A. Yes, there are many examples. A good way to answer this question is to remember the origins of “operations research” and “information theory” in the United Kingdom and the United States and the Soviet Union during World War II. The armed forces in these countries faced a number of practical problems that can broadly be classified as “optimal resource allocation problems” (the origin of “operations research”) and code breaking and code creation (the original of “information theory”) that people trained in the liberal arts instead of science could not solve. Intellectual giants such as Milton Friedman, Abraham Wald, Alan Turing, Claude Shannon and others made huge contributions to the allied war effort against the Nazis and Japanese armed forces by applying and inventing tools in optimization theory and what later came to be recognized as Bayesian statistical theory. After the war, some of these same people turned their attention to making Keynesian economics rigorous and scientific by inventing the modern theory of simultaneous equations that could be estimated and used to help monetary and fiscal authorities design good policies quantitatively.
Q. Are there other examples?
A. Many more. A modern example is the development of “algorithmic mechanism design” - a hot topic now that combines information theory and optimal resource allocation and computer programming to design auctions and other exchange platforms. These are developed and used by companies like Alibaba and Tencent and Amazon and others. Another wonderful application is the recent achievement of “alpha go” in using dynamic programming and game theory and computer programming and Monte Carlo simulation to create an artificially intelligent “Go” player that defeated the best human “Go” player in the world!
Q. Don't “artificial intelligence” and “machine learning” employ a different philosophy that contradicts what you just said earlier about the need to combine “theory” and “data”? Can't data themselves teach you what you should know from experience?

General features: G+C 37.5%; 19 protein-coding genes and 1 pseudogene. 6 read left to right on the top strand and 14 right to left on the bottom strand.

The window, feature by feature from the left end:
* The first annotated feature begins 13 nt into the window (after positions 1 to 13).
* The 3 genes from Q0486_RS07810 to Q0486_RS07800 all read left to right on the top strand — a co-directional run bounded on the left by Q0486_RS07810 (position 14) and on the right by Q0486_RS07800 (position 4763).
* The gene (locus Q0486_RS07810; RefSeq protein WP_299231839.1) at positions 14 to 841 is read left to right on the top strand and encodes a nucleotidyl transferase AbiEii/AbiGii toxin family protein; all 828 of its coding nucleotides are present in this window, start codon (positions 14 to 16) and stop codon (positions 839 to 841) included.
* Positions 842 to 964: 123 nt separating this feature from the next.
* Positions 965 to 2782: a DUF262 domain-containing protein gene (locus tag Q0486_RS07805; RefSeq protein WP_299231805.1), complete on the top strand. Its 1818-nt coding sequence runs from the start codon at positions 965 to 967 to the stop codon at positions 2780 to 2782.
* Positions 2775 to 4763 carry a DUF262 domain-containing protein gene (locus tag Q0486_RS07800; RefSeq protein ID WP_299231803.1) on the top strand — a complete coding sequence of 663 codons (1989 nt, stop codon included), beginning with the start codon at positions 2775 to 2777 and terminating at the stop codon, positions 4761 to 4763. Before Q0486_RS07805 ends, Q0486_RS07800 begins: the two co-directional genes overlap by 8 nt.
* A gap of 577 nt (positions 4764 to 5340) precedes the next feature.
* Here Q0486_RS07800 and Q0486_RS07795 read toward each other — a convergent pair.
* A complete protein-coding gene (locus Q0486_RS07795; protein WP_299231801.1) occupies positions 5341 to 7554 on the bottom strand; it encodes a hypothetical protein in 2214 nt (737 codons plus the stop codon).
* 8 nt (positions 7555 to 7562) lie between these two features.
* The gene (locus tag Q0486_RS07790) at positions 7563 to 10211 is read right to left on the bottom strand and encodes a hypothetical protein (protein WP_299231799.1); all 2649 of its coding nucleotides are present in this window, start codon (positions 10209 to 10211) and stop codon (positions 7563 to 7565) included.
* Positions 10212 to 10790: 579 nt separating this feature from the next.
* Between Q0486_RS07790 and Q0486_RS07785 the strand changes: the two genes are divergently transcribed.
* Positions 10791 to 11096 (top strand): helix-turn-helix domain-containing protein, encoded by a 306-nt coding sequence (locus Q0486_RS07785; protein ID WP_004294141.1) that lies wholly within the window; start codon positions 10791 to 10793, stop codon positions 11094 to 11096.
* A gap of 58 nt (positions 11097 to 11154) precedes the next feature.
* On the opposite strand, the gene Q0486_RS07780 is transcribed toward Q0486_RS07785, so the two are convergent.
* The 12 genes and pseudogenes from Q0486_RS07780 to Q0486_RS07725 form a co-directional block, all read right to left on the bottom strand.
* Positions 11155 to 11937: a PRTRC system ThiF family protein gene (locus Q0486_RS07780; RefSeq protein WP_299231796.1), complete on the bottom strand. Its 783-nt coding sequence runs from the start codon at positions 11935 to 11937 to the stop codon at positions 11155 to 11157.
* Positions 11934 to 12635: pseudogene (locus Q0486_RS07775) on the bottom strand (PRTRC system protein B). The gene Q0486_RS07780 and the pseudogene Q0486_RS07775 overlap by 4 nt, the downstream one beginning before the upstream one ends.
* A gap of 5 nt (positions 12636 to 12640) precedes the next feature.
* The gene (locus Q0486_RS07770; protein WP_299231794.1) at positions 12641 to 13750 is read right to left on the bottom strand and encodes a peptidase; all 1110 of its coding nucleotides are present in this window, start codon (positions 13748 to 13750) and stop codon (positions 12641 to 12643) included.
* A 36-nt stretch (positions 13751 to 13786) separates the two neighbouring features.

A. No.
Q. Are you saying that machine learning is just an application of statistics?
A. If you remove the word “just” then I'll agree with the statement.
Q. If you agree, why do you want to remove the word “just”?
A. Because machine learning has taken advantage of two very important technical improvements that have empowered researchers to use statistics more widely and inexpensively. The two advances are (a) the acquisition of very large and diverse data sets, and (b) the availability of cheap and powerful and big computers.
Q. Why are working macroeconomists like you and the economists at central banks and treasuries preoccupied with developing models that are sufficiently precise that they can be put on a computer and simulated?
A. Getting a model to be explicit enough and in good enough shape to be put on a computer is a key step in comparing a model with data and in learning about the model from the data. And of course, mathematics is the language that computers hear and speak.
So yes, we confess that we want to build models that are sufficiently coherent and precise that they can be expressed as pseudo code that can be handed to a computer programmer who can simulate the model and generate objects that the computer can compare to the objects that we measure.
Q. Can you give an example say in macroeconomics? Is there something that the tools you like can uncover that can’t be uncovered by merely undergraduate macroeconomics?